New firehouse part of Chicago River North development deal

By Kevin Beese Staff reporter

A three-story firehouse is proposed for Chicago’s River North neighborhood. The new firehouse would be part of a commercial tower at Dearborn and Illinois streets, improving safety for fire equipment leaving the station, according to fire officials. (Artist rendering courtesy of Chicago Ald. Brendan Reilly)

A public-private partnership would create a new firehouse and 30-story commercial tower in Chicago’s River North neighborhood.

The proposal would generate a new Engine Co. 42 firehouse, funded completely by the developer, saving Chicago taxpayers $15 million. Subsequently, the developer, Friedman Properties, would demolish the existing firehouse and construct a 455-foot tower, with 614,000 square feet of space, at the southwest corner of Dearborn and Illinois streets.

“It will be a class A office building,” said Scott Seyer, principal with the Goettsch Partners architectural firm. “We feel we have done our best to assimilate the character and texture of the area and be respectful of the River North neighborhood.”

Seyer admitted it is a “complicated issue,” putting a commercial structure next to a firehouse.”

All loading for the new tower would take place through the alley to the south of the site, which would be managed by a fulltime dock master. Ambulances and smaller Chicago Fire Department vehicles would be able to access the new fire station through the alley, something that is not possible currently.

CFD would also have the ability to control the traffic lights on Illinois Street at both Clark Street and Dearborn to flush traffic from the block before exiting on a service call. Ald. Brendan Reilly (42nd Ward) said that the modern technology would better control traffic for the safety of residents, as well as allow fire personnel to limit the use of sirens to clear the street.

“The Fire Department will fully control both traffic signals,” Reilly said. “They will be able to flush the entire street before pulling trucks out.”

Deputy Fire Chief Donald Hroma said because the new firehouse will be on the corner instead of the middle of the block as it currently is, fire equipment will have an easier time exiting the station. With that, and the new station being set back, firefighters and paramedics should be able to travel the area easier, the deputy chief said.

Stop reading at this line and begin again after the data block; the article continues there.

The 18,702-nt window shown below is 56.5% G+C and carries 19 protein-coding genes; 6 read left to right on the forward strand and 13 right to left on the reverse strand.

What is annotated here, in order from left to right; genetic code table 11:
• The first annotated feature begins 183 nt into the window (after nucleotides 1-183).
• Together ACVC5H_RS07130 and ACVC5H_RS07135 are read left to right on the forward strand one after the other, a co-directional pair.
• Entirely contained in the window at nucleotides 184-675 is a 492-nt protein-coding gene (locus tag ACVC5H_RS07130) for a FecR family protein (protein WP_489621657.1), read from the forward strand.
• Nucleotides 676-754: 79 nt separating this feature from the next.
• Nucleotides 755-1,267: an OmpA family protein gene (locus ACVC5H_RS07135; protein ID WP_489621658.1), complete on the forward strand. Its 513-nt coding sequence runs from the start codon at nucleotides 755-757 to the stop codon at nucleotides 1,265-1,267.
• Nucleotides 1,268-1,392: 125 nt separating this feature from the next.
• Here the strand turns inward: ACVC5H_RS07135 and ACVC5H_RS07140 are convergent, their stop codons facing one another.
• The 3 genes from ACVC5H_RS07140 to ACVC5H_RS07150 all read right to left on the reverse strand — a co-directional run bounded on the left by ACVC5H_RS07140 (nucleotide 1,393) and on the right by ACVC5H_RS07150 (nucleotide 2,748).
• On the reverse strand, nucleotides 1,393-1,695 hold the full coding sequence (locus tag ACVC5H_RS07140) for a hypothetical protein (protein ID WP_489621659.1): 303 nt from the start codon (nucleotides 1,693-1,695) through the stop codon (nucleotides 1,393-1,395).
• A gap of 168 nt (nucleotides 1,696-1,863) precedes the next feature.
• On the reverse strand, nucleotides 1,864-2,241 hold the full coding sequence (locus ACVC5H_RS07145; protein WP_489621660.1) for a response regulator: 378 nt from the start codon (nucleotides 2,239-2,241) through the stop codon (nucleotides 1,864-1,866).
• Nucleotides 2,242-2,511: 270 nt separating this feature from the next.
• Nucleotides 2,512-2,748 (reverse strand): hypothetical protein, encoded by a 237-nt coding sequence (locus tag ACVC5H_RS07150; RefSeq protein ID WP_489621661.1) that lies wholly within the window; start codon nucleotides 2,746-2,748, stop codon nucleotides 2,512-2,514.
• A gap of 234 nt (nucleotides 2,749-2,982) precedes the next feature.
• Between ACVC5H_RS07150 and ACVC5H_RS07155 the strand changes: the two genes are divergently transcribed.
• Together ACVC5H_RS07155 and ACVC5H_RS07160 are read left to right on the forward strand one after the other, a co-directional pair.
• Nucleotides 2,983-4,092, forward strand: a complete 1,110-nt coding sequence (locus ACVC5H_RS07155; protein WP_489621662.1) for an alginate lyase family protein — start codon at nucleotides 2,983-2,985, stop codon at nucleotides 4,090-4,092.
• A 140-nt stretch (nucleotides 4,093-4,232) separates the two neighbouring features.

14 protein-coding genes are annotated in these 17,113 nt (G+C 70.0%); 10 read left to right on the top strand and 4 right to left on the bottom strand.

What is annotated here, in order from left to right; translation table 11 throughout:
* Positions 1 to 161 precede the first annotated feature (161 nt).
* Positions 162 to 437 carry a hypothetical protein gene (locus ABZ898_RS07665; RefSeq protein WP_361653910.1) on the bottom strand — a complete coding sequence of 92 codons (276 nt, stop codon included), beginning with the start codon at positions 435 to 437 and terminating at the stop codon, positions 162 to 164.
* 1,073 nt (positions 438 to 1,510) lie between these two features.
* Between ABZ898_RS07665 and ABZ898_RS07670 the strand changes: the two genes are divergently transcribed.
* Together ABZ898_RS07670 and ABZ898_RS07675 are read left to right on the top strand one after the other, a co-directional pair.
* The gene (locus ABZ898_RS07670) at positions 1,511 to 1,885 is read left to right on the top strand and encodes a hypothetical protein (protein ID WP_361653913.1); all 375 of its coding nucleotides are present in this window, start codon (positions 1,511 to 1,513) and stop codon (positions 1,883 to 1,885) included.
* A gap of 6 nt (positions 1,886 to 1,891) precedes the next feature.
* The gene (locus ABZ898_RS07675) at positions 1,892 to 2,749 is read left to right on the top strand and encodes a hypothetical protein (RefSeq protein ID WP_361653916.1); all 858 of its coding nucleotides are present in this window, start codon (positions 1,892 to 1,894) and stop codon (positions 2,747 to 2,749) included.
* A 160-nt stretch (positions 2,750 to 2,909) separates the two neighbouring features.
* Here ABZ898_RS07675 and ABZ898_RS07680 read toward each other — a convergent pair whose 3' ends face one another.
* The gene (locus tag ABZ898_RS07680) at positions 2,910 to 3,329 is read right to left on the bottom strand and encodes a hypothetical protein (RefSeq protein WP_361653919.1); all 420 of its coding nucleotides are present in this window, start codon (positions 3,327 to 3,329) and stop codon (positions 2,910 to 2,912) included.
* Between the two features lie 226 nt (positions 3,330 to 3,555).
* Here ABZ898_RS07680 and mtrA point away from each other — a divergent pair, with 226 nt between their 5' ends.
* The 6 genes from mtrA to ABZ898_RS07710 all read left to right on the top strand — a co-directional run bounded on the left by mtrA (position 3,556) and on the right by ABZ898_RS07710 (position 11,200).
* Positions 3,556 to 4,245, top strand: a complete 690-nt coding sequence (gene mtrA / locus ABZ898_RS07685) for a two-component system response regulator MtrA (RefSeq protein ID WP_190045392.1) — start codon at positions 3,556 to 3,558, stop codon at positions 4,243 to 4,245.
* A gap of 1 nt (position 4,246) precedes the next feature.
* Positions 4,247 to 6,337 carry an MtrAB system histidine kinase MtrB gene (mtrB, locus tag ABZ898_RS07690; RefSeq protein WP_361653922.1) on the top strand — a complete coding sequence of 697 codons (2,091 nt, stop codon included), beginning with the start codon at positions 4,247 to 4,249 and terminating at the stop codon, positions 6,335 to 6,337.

“It will be much more safe,” Hroma said.

A 30-story commercial tower is proposed for Chicago’s River North neighborhood. A public-private partnership between the city and Freidman Properties would build a new firehouse in the area at no taxpayer expense. (Artist rendering courtesy of Chicago Ald. Brendan Reilly)

The proposal of Friedman Properties includes the creation of a Planned Development, incorporating the properties on the block bounded by Clark, Illinois, Dearborn and Hubbard streets. The Planned Development would transfer the development rights for the properties in the designated area to the office tower, ensuring that no other property on the block would ever be developed past its current height.

Seyer noted that the commercial tower would meet all city sustainability requirements.

A traffic consultant noted at a late July meeting on the proposal that the bike lanes on Dearborn would remain. The consultant added that only 50 parking spaces would be part of the tower plan, noting that most people heading to the tower would be commuters walking or taking public transportation to the site. The consultant said because of that the traffic impact caused by the commercial tower would be minimal.

Hroma said the extra space in the new fire station will assist the fire prevention staff housed there.

“Fire prevention will be on the third floor. They will gain more room,” Hroma said. “What they did 50 years ago is not what they do now. There is a lot more work now.”

River North resident Crystal Lynn questioned how firefighters would battle a blaze in the tower with their station right below the building.

Hroma said except for ensuring all equipment was pulled out of the station, a fire in the building would not cause any additional steps.

“We do have a staging area” for fighting fires,” Hroma said. “It would not affect the way we attacked a fire of any type,” Hroma said. “We protect the people who fight the fires and protect the buildings. When we get an alert, everything is the same for us.”

While residents had concerns about the project, no one ripped the plan and many gave it a thumb’s up.

“I think it is a fantastic idea,” said River North resident Jenny Faron.

Jason Friedman of Friedman Properties said that with picking up the firehouse parcel, the development company would basically own the entire block.

Contact Kevin Beese at

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